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High-Speed Bluetooth Takes A Bite Out Of Certified Wireless USB

As Ultra-Wideband (UWB) radios near mass production, manufacturers and experts alike forecast a collision between the two major protocols that will ride upon this new high-speed technology: High Speed Bluetooth and

Certified Wireless USB. As both use the same WiMedia UWB radio, their emergence has led many experts to assume that one technology will dominate across all types of devices and uses,

much as earlier technologies—such as Wi-Fi and even Bluetooth—had once been hyped as the single solution for all wireless needs.

Bluetooth technology defied the original "one-size-fits-all" hype and the pessimism that followed by gaining traction in the market for which it was originally designed—namely, mobile phones and the devices that connect to mobile phones.

Wi-Fi, too, established its dominance in the market for which it was optimized—wireless local-area networking between PCs and access points. While the marketplace did not satisfy observers' lust for a decisive victory between Wi-Fi and Bluetooth, it did sort out which technology is superior for each application.

Similarly, High Speed Bluetooth and Certified Wireless USB work best in different applications. The marketplace will once again decide where each technology will land based on their core strengths.

Led by strong penetration into mobile phones, Bluetooth has an installed base of more than a billion devices. Over 600 million Bluetooth-enabled devices were shipped in 2006 alone. Growth is widely predicted to continue for years to come. By the end of the decade, manufacturers will likely be shipping more than 2 billion Bluetooth-enabled devices every year.

These numbers show that Bluetooth technology has a strong foothold in the mobile environment, remaining the established model for quick and easy setup of ad-hoc personal-area networks between PCs, mobile phones, headsets, cars, cameras, printers, and other portable devices.

The industry is taking steps to ensure tomorrow's Bluetooth-enabled devices can connect to the billion Bluetooth devices already shipped. High Speed Bluetooth technology will retain the robust, power-efficient radio of existing Bluetooth devices.

This dual-radio approach means that devices always have a low-power channel available for pairing and maintaining connections when high data throughput is not required. It also provides backward compatibility with the installed base of over a billion devices.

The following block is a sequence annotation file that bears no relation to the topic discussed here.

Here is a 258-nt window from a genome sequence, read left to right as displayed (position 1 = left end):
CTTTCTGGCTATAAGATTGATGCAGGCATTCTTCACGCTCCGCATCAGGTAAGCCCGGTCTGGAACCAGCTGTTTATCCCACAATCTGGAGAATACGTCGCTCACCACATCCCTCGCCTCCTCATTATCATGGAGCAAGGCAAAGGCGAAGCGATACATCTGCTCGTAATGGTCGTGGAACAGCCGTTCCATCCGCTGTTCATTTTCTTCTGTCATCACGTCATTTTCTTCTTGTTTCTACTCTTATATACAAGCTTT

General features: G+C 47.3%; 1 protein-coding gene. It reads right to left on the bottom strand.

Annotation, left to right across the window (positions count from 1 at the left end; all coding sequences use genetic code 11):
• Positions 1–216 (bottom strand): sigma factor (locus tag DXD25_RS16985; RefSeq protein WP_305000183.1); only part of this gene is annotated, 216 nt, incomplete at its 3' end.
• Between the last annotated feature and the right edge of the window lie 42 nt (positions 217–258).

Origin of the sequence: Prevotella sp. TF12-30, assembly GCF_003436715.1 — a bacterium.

Consumer recognition will again tilt the scales toward Bluetooth. While wired USB represented one of the first "plug and play" interfaces, the transition from wired to wireless will result in the same tradeoffs between security and ease-of-use that Bluetooth technology engineers dealt with years ago.

By the time devices come to market, the Certified Wireless USB user experience will look very similar to Bluetooth. However, consumers are familiar with pairing Bluetooth-enabled devices and will have to acquaint themselves with the very different interactions imposed by operating in the wireless environment for wireless USB—not the "plug and play" experience consumers have come to expect with wired USB.

There is no guarantee that Certified Wireless USB will satisfy users who expect wired USB-like simplicity in setting up their Certified Wireless USB products, and customers are quite unforgiving of difficult technology. To complicate matters further, the Universal Serial Bus Implementers Forum (USB-IF) will face an uphill struggle to establish a brand that represents compatibility and ease of use in the consumer's mind.

Unfortunately, the USB-IF has lost trademark control over "Wireless USB" and has been forced to adopt "Certified Wireless USB" as an enforceable brand name. The Cable-Free USB and WirelessUSB brands, along with the large number of Wi-Fi and proprietary products currently marketed as "Wireless USB," have set a compatibility trap that will spring as soon as Certified Wireless USB devices start to hit the market.

None of these different but similar-sounding brands are interoperable with one another. Yet so far, buyers have shown little ability to discern among the different technologies.

Additional differentiators exist, including power requirements and global regulatory issues. As with today's wireless technologies, manufacturers will pick the right UWB-based wireless technology for the job, and the marketplace will put an end to the "one-size-fits-all" hype.

Bluetooth wireless technology, the solution with global regulatory approval, proven ease of use, and profile support, is the obvious choice for the mobile devices—and the devices they connect to—of today, tomorrow, and the future.

TAGS: Mobile
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